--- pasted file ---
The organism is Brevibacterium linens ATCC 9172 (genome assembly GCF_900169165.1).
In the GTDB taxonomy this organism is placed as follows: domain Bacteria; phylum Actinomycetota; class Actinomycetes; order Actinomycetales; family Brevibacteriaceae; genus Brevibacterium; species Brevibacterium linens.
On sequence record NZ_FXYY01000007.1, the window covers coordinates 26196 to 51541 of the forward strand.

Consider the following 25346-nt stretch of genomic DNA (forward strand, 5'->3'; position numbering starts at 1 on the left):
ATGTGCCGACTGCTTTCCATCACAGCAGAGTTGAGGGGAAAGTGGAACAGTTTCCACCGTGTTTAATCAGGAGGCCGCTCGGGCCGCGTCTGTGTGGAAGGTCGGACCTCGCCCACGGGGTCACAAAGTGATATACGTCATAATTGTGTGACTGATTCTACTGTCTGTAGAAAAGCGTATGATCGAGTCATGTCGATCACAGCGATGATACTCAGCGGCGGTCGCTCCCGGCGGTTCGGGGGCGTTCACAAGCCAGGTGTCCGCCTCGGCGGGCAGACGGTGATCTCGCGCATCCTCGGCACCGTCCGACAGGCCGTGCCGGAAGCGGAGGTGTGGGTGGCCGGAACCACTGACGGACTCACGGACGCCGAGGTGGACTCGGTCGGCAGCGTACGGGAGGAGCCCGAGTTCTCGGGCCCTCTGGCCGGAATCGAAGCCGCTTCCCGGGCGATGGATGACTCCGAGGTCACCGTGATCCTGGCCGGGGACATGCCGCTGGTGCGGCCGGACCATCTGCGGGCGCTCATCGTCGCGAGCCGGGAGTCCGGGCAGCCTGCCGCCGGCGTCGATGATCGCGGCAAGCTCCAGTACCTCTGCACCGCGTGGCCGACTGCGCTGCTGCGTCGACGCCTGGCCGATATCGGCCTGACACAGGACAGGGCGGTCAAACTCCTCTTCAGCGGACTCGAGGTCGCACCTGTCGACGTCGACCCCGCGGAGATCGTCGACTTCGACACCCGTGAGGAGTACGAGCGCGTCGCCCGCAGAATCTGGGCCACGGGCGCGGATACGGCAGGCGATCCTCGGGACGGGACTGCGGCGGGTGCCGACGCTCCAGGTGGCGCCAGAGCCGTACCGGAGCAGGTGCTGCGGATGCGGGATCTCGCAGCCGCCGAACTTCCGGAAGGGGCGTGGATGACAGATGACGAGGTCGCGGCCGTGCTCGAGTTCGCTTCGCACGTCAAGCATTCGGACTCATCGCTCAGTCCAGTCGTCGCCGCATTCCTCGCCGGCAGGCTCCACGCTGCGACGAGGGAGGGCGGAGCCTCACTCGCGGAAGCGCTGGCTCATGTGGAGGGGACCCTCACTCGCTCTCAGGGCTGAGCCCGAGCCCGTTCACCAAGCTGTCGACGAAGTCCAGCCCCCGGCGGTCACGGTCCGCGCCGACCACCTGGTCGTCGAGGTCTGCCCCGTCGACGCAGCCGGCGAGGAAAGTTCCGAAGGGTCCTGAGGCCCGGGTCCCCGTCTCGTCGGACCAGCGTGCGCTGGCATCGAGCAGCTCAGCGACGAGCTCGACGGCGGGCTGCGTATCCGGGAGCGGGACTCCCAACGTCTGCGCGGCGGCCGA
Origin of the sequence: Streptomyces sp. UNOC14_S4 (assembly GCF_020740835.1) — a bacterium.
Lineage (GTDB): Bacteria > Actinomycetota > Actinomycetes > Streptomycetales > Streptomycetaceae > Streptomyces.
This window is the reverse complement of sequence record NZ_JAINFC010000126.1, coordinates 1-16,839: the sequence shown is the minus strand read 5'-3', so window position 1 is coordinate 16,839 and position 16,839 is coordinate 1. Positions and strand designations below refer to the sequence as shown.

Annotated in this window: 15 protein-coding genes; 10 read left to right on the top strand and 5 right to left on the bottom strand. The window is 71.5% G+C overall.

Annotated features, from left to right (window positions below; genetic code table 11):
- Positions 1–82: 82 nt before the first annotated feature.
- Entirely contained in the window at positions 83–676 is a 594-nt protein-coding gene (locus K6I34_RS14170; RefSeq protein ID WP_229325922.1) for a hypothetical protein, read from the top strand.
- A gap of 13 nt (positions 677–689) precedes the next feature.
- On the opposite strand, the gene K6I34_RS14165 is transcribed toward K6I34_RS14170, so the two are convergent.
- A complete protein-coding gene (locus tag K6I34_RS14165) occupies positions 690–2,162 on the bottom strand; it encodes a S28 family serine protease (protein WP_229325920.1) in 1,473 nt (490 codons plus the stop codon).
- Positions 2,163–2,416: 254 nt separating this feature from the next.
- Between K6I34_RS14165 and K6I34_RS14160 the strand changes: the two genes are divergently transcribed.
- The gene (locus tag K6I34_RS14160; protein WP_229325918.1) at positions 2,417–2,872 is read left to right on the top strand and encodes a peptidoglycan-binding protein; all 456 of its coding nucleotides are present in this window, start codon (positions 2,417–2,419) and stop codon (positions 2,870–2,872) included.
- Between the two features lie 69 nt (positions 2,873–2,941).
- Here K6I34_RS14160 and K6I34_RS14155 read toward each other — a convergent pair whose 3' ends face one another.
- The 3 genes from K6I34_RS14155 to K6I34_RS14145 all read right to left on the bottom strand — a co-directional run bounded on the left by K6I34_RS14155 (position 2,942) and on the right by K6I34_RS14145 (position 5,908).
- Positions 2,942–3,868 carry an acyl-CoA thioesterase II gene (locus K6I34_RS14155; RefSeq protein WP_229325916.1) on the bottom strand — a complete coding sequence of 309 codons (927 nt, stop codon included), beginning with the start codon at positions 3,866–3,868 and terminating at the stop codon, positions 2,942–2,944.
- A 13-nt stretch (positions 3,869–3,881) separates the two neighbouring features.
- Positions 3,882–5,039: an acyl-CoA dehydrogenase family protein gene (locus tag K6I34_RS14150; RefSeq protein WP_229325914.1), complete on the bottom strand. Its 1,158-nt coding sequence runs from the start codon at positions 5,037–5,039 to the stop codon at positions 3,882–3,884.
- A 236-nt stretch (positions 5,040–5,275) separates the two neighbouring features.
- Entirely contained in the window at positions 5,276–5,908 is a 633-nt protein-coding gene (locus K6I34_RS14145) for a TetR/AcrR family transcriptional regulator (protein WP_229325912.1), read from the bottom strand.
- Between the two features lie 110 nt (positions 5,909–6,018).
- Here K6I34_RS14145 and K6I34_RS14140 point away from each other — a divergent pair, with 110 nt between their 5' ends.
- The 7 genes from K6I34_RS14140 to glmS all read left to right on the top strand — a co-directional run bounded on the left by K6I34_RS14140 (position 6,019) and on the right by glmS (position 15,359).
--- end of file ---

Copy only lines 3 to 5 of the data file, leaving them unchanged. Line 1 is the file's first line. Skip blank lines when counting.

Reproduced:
On sequence record NZ_FXYY01000007.1, the window covers coordinates 26196 to 51541 of the forward strand.

Consider the following 25346-nt stretch of genomic DNA (forward strand, 5'->3'; position numbering starts at 1 on the left):
ATGTGCCGACTGCTTTCCATCACAGCAGAGTTGAGGGGAAAGTGGAACAGTTTCCACCGTGTTTAATCAGGAGGCCGCTCGGGCCGCGTCTGTGTGGAAGGTCGGACCTCGCCCACGGGGTCACAAAGTGATATACGTCATAATTGTGTGACTGATTCTACTGTCTGTAGAAAAGCGTATGATCGAGTCATGTCGATCACAGCGATGATACTCAGCGGCGGTCGCTCCCGGCGGTTCGGGGGCGTTCACAAGCCAGGTGTCCGCCTCGGCGGGCAGACGGTGATCTCGCGCATCCTCGGCACCGTCCGACAGGCCGTGCCGGAAGCGGAGGTGTGGGTGGCCGGAACCACTGACGGACTCACGGACGCCGAGGTGGACTCGGTCGGCAGCGTACGGGAGGAGCCCGAGTTCTCGGGCCCTCTGGCCGGAATCGAAGCCGCTTCCCGGGCGATGGATGACTCCGAGGTCACCGTGATCCTGGCCGGGGACATGCCGCTGGTGCGGCCGGACCATCTGCGGGCGCTCATCGTCGCGAGCCGGGAGTCCGGGCAGCCTGCCGCCGGCGTCGATGATCGCGGCAAGCTCCAGTACCTCTGCACCGCGTGGCCGACTGCGCTGCTGCGTCGACGCCTGGCCGATATCGGCCTGACACAGGACAGGGCGGTCAAACTCCTCTTCAGCGGACTCGAGGTCGCACCTGTCGACGTCGACCCCGCGGAGATCGTCGACTTCGACACCCGTGAGGAGTACGAGCGCGTCGCCCGCAGAATCTGGGCCACGGGCGCGGATACGGCAGGCGATCCTCGGGACGGGACTGCGGCGGGTGCCGACGCTCCAGGTGGCGCCAGAGCCGTACCGGAGCAGGTGCTGCGGATGCGGGATCTCGCAGCCGCCGAACTTCCGGAAGGGGCGTGGATGACAGATGACGAGGTCGCGGCCGTGCTCGAGTTCGCTTCGCACGTCAAGCATTCGGACTCATCGCTCAGTCCAGTCGTCGCCGCATTCCTCGCCGGCAGGCTCCACGCTGCGACGAGGGAGGGCGGAGCCTCACTCGCGGAAGCGCTGGCTCATGTGGAGGGGACCCTCACTCGCTCTCAGGGCTGAGCCCGAGCCCGTTCACCAAGCTGTCGACGAAGTCCAGCCCCCGGCGGTCACGGTCCGCGCCGACCACCTGGTCGTCGAGGTCTGCCCCGTCGACGCAGCCGGCGAGGAAAGTTCCGAAGGGTCCTGAGGCCCGGGTCCCCGTCTCGTCGGACCAGCGTGCGCTGGCATCGAGCAGCTCAGCGACGAGCTCGACGGCGGGCTGCGTATCCGGGAGCGGGACTCCCAACGTCTGCGCGGCGGCCGA